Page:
And realistically, all of this makes perfect sense. All people have their own unique personality which naturally affects how they go through life, so why shouldn't this also affect their work, and its output? It all seems rather obvious.

Now, one would expect this if it came down to something like writing. We all have different wants, and styles, which come through as we write stuff.

But some forms of writing do require shedding our own voice. Work like technical manuals, research essays or marketing brochures, for instance. If I'm writing something personal, I leave lots of myself behind in the words, but I am still capable of writing something a little less egotistical, a little less about myself. I don't have to be there, if I don't want to be. I don't have to put my personal stamp on the work.

However, unlike most other professions, programmers don't seem to be able to operate at this larger more unified level. They seem incapable of 'egoless' work. Whether it is because we've just always allowed it to be this way, or there is something else magical buried at the depths is a good question to ask.

The magical answer is probably just wishful thinking. After all, underneath code is just a series of instructions assembled for a computer to execute. There is little art needed if the code is minimized to its extreme. There is little art needed if the code is re-used to its extreme. There is little art in organizing it, under some specific structure. There is little art necessary, if the coders are just implementing algorithms they found on the web, or in text books. There is art in the higher level choice of what to build, but at the programming level it is mostly just making the appropriate trade-offs. And these trade-offs are well-established (although not always well-known).

The only real art available in programming is by making it all more complex than necessary. By using one's imagination to add in things that just aren't required by the technical or the business domain. Imaginary problems can require great creativity to solve.

The more likely answer is that we just allow it. That it has grown up in the culture, and since we really don't teach programming, we don't teach any reasonable approaches towards getting the work done. Sometimes people learn the table scraps from Computer Science, but rarely, most just show up and start working one day. Working and learning from all of the attitudes around them; learning that being a prima-donna isn't just accepted, it is also the best way to get noticed. And learning that so long as the code appears to work, there are no consequences from doing a bad job. Getting it done fast is better than getting it right. We do a great job in teaching bad habits.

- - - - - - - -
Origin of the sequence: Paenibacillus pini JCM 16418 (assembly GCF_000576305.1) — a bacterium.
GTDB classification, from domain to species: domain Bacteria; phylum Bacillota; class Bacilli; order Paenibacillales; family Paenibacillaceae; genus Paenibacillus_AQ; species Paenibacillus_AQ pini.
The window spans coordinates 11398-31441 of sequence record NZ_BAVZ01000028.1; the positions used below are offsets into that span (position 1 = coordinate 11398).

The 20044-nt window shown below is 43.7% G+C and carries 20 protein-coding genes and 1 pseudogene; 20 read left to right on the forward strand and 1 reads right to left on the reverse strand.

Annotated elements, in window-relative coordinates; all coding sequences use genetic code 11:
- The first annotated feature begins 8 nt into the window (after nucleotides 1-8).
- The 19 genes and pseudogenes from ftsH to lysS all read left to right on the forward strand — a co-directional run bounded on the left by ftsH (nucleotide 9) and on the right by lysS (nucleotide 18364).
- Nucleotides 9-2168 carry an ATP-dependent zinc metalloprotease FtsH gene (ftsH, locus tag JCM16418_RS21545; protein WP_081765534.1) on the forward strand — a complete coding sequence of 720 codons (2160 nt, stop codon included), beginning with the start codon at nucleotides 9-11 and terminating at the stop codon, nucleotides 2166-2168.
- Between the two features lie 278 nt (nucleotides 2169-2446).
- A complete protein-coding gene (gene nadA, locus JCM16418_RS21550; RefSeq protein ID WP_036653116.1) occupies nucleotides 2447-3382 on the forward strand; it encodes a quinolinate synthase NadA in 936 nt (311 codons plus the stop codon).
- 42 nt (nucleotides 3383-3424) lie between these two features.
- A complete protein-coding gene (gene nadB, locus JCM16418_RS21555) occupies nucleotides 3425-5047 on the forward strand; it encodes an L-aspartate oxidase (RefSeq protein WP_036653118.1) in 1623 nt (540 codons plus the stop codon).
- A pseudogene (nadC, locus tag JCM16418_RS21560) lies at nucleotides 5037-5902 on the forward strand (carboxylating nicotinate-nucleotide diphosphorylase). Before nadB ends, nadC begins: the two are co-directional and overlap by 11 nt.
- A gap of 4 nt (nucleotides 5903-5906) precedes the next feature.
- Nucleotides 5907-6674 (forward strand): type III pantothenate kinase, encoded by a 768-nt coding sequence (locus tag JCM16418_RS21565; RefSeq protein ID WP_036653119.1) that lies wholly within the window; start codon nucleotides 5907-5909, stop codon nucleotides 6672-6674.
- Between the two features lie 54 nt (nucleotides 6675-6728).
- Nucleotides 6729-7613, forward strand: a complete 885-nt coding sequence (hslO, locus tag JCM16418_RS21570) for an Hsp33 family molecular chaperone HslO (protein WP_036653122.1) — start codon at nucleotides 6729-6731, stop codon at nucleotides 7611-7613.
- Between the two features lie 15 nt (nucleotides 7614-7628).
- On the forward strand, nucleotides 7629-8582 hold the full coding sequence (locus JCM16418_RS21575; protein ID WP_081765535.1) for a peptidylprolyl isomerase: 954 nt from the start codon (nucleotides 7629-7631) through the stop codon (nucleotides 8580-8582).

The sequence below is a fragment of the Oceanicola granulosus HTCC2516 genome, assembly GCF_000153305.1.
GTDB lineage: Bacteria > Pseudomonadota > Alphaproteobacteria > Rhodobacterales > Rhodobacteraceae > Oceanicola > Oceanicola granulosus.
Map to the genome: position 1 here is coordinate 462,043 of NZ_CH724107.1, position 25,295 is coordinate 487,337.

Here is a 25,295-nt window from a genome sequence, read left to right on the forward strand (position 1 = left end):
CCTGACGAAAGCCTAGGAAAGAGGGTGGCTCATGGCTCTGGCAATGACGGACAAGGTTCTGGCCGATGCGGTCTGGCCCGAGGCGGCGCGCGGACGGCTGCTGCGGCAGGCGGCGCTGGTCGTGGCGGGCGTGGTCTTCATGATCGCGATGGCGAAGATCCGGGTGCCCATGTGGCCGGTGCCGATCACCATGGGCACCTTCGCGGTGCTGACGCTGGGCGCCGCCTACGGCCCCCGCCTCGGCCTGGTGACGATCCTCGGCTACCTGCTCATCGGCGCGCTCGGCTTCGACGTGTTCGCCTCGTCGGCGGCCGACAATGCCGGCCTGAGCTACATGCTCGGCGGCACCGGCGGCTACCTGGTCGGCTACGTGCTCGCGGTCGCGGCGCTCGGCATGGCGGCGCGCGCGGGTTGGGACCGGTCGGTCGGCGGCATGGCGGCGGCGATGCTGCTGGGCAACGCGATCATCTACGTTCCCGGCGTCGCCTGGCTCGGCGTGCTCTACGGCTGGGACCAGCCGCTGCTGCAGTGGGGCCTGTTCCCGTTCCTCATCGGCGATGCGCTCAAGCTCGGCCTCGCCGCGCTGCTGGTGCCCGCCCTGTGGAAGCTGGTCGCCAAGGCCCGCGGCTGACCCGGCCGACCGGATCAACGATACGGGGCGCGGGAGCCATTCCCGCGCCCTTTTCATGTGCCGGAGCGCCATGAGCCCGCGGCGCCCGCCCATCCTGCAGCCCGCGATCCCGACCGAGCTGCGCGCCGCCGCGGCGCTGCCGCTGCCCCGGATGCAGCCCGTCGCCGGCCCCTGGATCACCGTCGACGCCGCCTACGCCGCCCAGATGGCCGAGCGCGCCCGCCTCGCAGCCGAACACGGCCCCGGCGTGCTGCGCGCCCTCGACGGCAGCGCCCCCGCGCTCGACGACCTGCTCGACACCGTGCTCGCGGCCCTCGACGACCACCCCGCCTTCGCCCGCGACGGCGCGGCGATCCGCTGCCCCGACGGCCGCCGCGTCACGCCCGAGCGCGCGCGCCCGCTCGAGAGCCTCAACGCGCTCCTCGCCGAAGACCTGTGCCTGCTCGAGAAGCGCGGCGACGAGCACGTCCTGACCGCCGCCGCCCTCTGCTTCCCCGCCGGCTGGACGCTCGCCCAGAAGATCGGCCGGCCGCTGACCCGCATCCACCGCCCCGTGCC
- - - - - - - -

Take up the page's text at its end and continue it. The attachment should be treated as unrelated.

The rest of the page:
Still, for whatever reason -- necessary or not -- our standard programming practice is that most of the work is highly effected by a programmer's style, and thus by their personality.

The really disturbing part is how this affects our overall development strategies.

The deepest point is that one programmer's code is another programmer's disaster. That the personality variances are too great, and thus any code itself is entirely subjective. Well at least to people with varying tastes. Programmers that flock together, and are similar can agree on a definition of elegance, but for those on the opposite side of the personality spectrum, there can be no such agreement.

And so code will always be subjective, and there will always be at least one programmer out there that will want to re-write ANY work -- even if it was a work of pure genius -- because it wasn't done properly. In that way, nothing is ever finished, and nothing is ever elegant.

Obviously any of those ideas about programmers being interchangeable parts, that can be resources staffed from a 'matrix', also fail miserably. It's a rare occurrence that you can easily swap programmers, and it only works if they are similar in both an experience and personality level. Otherwise, the incoming programmer will not work effectively with the existing code. They'll have a pathological need to change it, to suit their own personality.

And while it is hard enough to assemble a small team of similar personalities, assembling a large one that isn't defective, may actually be impossible. It may be that there is no alternative but to watch as the different people all go off into their own directions. Maybe large scale software development is inherently bound to failure?

All in all, the idea that style is effectively bound to personality is highly problematic. It easily implies that organizing teams based on personality is the only hope for getting a big result. Mixing and matching personality types inevitably leads to failure. The final work won't be consistent. But it would be next to impossible to precisely only recruit only those with compatible personalities. That means that the teams themselves would have to be able to easily add and remove players, and be encouraged to do so. In turn that type of chaos would create new problems, such as scheduling, coup d'├ętats or just making sure all of the different necessary technical positions are well-covered.

What we are really after are ways to make the process of software development significantly less risky. Once the design direction has been decided upon, the development of good, clean software should just be a matter of time. Right now, while time is a significant issue, it is often the least of the real problems. Personality conflicts are far more sever and they waste both time and morale. A team at war with itself is a dysfunctional team, so even if they somehow mange to deliver something that works, eventually they won't.